If you remember the last Bee Journal, I ended by saying that of the five hives we had, one had never built up enough to make it through winter and that we were going to have to combine those bees with another hive. You may also recall that last season was full of surprises. That weak colony, #5, surprised us in fall by finally increasing to a size that seemed likely to survive. So we did not combine them.

However, #6, one of our stronger hives, perished at some point during fall feeding. We made several trips to the apiary last fall to feed the bees. Honey production was lower than the previous year (despite my optimistic prediction in Bee Journal #9), and the bees needed a lot of help. Before feeding, I’d lift the back of each hive using the hive tool as a lever, testing the weight to determine how much food they had stored. All of the hives felt heavier with each feeding, except for #6. Yet the syrup kept disappearing from the feeders of all hives.

With the last feeding, I realized that #6 did not have a population; its syrup (and whatever honey it may have had) was being robbed by bees from the other hives. We don’t know what caused #6 to crash. It could have been a weak queen, or heavy mite load, or something else. Anyway, that still left us with four hives to overwinter.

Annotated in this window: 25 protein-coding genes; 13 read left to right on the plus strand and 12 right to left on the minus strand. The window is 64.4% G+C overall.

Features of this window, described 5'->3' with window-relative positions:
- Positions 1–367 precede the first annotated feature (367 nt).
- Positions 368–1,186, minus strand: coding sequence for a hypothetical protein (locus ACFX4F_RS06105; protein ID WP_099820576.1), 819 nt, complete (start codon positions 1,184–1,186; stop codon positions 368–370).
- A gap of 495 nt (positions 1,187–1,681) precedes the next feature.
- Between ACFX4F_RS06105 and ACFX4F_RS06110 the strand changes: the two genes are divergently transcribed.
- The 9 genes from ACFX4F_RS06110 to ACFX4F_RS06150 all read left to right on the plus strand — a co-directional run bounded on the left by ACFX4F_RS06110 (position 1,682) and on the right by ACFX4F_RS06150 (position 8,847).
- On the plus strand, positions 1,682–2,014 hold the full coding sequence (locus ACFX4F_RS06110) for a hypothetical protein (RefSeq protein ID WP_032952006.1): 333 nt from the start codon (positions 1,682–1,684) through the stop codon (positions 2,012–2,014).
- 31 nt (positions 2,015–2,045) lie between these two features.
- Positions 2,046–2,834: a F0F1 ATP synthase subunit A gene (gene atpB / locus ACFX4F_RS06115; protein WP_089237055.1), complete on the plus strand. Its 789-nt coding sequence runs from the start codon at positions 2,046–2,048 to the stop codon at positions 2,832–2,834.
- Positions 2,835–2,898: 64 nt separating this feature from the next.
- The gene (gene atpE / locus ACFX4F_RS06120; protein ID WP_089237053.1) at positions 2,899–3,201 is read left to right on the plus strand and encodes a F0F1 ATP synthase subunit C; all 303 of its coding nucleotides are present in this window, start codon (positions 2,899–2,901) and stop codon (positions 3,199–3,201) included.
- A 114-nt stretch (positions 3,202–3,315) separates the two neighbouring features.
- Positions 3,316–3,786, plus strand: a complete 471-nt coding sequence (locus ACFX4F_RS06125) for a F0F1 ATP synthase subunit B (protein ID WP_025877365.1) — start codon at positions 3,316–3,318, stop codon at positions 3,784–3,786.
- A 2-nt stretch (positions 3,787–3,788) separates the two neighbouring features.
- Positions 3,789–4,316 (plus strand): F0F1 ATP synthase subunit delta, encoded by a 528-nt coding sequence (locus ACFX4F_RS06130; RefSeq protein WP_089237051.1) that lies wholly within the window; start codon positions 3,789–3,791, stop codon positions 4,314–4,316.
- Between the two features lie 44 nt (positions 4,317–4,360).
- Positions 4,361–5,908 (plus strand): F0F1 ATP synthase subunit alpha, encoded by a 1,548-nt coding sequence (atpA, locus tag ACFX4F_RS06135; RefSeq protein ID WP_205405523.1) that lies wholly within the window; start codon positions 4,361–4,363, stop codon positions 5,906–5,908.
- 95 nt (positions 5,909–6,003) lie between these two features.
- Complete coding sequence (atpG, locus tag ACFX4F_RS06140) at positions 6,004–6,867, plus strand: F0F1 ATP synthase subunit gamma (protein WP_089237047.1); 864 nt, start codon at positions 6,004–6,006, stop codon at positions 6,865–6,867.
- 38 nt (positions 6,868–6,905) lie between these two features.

So today was the day we intended to give pollen patties to our bees. I had been out to the apiary a few times since our first snowfall, to clear snow from the hive entrances and to pull dead bees out so that the live ones can get out when they need to poop. Too many dead bees piled up behind the smaller winter opening can prevent the rest from doing this necessary “cleansing flight” (bees don’t like to poop in their hives).

Each time I pulled wads of wet, dead bees out with the hook end of a hive tool, I grew more concerned about their welfare. Now and then my scraping would stir a bee or two and I’d see some life there. Hive #4 kept surprising me by revealing a live drone on a couple of these trips. All the drones are typically kicked out of a hive in the fall, since the workers know food and warmth will soon be at a premium, and drones don’t participate in the wing muscle vibrating that keeps the cluster warm. I’ll give you my guess as to why #4 still had live drones in a minute.

This morning Janice walked through the apiary after feeding the swans and saw that bees were flying from two of the hives. She tried to listen to the other hives, but couldn’t hear any buzz from inside. So she came in somewhat despairing that we had lost the others.